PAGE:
Some presentations may be in front of a small number of people and deal with sensitive issues in a pressured environment.
In such intercultural situations one should always keep their emotions in check. In some cultures a certain amount of cross examination or scrutiny may occur. If this happens bear in mind the positive intentions behind such actions, i.e. the questions are only being posed to establish facts, not to undermine you. Never lose patience, show frustration or display anger. To do so will lead to a loss of credibility.
Different cultures learn and take in information in varying ways.
One should always try and tailor their presentation style to meet the needs of the target culture. Some cultures, such as Europeans, prefer information to be presented in detail and in a way that sets down foundations that act as the support to a final argument or point. In such a presentation the speaker should gradually lead the audience, using a logical succession of points, to a conclusion. On the other hand, some cultures, like the US, prefer a much faster paced presentation that is bottom-line orientated, meaning the presenter speaks from a point rather towards a point.
Power Point is not the default method of giving a presentation across the world.
Some countries many not even have the technical capabilities to accommodate this so one would need to adapt to the resources at hand, whether it be an Over Head Projector or blackboard. Some cultures do not even like a visual element to presentations and find much more worth in words and personality.
In a cross cultural presentation, ensure you tailor the content of a presentation to the audience.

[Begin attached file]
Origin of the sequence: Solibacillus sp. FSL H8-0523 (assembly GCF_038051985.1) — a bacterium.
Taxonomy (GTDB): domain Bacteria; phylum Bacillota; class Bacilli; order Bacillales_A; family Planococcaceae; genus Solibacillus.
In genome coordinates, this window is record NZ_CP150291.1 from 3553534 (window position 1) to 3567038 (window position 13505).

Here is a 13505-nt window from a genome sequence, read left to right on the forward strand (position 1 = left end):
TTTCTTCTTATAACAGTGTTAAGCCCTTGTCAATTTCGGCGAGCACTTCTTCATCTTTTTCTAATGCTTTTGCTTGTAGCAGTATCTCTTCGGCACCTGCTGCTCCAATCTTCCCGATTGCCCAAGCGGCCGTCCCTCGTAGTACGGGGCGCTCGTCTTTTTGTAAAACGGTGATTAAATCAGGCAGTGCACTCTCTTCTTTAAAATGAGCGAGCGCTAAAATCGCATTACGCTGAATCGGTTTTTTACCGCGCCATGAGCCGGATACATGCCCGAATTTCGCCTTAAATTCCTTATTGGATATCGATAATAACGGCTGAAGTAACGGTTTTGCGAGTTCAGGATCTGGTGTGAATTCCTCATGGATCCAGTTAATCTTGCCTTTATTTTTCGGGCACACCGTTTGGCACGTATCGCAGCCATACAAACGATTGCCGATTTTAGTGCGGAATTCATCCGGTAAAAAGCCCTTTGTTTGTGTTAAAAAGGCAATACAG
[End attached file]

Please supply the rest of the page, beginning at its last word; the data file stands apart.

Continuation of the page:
Different cultures expect different things from a business presentation. Long term orientated cultures may be excited about future projections and figures, but others would rather learn more about the presenter's credentials, accomplishments and experience. A presenter needs to ask whether the target culture will appreciate factual, statistical information presented visually, or a more personal oratory approach.
Audiences react in different ways across cultures.
Some are very engaging and are willing to participate in exercises and Q&A sessions, others are the opposite. Audiences also show respect in many ways. A Japanese audience may close their eyes while listening; a US one may clap when a good point is made and a Saudi one may do nothing at all.
Although the number of areas where one could point to cultural differences in presentations is vast, for the sake of brevity the above mentioned areas have been highlighted as a way of drawing attention to some of the major ones. It is hoped these can then act as a foundation to improving ones insight into the way intercultural differences manifest in the business environment.